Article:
Hey media do not pin tragedy on Hello Kitty
From my regular blog
In a CNN I report reports ” “Toy “Hello Kitty”AR-15, results in a 3 year old child’s death” The problem is the story is a lie.
“In an article dated February 10, 2013 in the Houston Chronicle, states in an instance this month regarding the attached picture of a “Hello Kitty” AR-15 toy Assault Rifle was mistaken for the real thing, as a result, there was a shooting death of a 3 year old child in Greenville, SC.It’s this I-Reporters opinion that this kind of manufacturing of a toy AR-15 crosses the line. Something like this should not be happening, but yet it did. These type of manufacturers should be ashamed of themselves for making such a toy weapon.”
In a popup the story refers to a Greenville story of a three why killed by a gun by his sister who found a pink handgun gun unsecured in her grandmas home not a Hello Kitty AR-15 .
While sad and tragic, Houston Chronicle had pick up the story for its hit piece on gun ownership Marketing assault: Selling women on guns the original post shows a Pink Hello Kitty AR-15 with the caption “In one instance, a weapon like this ‘Hello Kitty’ AR-15 assault rifle was mistaken for a toy, which resulted in a death.” This story was picked up by cnn.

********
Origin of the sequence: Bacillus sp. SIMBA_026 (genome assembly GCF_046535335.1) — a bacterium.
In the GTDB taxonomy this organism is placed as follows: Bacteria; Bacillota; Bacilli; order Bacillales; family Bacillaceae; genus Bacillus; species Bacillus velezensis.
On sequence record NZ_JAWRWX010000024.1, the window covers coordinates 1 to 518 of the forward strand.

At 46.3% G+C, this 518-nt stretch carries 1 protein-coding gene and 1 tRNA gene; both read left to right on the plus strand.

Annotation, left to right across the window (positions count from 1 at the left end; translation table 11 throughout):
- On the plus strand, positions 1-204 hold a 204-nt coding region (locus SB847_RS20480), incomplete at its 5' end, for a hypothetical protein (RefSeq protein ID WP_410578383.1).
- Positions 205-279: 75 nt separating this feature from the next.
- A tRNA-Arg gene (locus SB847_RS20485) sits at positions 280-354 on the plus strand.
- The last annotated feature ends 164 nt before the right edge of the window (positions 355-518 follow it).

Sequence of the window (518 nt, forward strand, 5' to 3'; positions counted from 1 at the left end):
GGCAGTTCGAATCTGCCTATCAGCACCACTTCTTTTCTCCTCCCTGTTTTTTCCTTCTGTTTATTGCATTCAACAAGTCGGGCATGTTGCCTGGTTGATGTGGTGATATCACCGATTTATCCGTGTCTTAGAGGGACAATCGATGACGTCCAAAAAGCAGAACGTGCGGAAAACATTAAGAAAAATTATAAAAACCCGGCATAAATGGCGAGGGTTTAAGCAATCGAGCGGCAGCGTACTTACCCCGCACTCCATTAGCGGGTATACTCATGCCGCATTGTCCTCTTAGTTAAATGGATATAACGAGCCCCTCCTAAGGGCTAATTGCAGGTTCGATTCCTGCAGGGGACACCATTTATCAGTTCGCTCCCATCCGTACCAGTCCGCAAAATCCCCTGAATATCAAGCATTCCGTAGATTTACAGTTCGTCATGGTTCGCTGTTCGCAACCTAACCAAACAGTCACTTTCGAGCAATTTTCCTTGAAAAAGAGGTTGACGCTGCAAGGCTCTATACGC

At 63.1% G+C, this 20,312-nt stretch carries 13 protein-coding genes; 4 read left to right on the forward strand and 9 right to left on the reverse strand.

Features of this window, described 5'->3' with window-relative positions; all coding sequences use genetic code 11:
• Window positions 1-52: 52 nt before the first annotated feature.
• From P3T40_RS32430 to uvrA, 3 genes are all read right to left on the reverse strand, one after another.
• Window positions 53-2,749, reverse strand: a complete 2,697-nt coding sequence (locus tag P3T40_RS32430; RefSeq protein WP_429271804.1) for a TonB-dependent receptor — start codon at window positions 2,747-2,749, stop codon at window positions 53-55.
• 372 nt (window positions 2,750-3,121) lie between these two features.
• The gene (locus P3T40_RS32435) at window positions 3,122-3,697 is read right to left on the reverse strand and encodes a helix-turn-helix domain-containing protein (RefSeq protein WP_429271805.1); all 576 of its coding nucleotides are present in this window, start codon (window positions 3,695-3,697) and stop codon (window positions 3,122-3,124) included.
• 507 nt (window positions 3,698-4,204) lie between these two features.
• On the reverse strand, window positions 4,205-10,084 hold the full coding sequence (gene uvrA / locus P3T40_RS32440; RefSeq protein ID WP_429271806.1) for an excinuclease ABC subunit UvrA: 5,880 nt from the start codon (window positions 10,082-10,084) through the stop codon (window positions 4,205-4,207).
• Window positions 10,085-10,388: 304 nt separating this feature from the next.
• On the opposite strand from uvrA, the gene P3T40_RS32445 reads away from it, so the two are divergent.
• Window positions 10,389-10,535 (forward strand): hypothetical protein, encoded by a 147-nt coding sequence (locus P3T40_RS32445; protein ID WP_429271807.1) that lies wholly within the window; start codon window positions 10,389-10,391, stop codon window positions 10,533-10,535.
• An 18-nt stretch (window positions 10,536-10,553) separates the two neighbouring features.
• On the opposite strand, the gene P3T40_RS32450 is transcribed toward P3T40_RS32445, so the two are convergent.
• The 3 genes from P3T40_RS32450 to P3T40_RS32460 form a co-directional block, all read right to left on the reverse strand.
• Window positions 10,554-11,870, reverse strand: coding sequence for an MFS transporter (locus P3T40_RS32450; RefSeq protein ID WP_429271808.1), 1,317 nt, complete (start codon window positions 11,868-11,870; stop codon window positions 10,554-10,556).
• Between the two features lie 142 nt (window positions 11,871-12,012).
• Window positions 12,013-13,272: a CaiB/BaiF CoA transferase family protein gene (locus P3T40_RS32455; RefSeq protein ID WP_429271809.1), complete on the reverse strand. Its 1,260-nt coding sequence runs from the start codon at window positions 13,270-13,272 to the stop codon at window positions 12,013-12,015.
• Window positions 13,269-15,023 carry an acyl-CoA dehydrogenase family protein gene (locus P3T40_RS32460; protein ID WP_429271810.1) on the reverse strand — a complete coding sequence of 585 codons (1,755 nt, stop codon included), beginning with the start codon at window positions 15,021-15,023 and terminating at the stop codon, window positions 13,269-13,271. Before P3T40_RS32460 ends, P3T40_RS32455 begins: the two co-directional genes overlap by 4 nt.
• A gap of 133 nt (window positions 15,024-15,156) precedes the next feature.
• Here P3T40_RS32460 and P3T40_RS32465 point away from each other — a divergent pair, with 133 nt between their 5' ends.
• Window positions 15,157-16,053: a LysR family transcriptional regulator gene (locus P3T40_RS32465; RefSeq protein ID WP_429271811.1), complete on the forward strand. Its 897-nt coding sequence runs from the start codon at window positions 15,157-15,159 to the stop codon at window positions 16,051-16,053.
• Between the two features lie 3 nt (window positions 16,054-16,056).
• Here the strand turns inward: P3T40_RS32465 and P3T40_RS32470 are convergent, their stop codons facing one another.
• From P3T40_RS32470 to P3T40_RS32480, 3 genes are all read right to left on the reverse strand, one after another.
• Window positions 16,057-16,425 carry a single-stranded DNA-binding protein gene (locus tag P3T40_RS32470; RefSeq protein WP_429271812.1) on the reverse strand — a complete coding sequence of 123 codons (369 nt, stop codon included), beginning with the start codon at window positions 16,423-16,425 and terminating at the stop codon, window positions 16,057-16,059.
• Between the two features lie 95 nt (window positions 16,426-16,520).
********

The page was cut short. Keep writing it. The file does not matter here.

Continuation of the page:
The Houston Chronicle story chock full logical fallacies and a propaganda piece for the anti gun crowd. The owner of the Hello Kitty AR-15, David Christian, chimes in, calling Houston Chronicle on the mat.
“The pink Hello Kitty rifle pictured above is NOT anything like the firearm that was involved in the referenced accidental shooting. I know for a fact because the rifle pictured above belongs to my wife as i built it for her. It is safely in our possession and I am frankly kind of outraged that it it’s image was used to push this inaccurate story!”
Caught in their bold faced lie Houston Chronicle changed the story picture
Now you don’t
Furthermore Sanrio forbids licensing of sharp objects, drugs, guns and hard alcohol and cigarettes. Hello Kitty guns are ether fakes, art installations or custom jobs not retail products. As a huge Hello Kitty fan and support of gun rights I find both offensive that the Houston Chronicle sinks so low to defame both.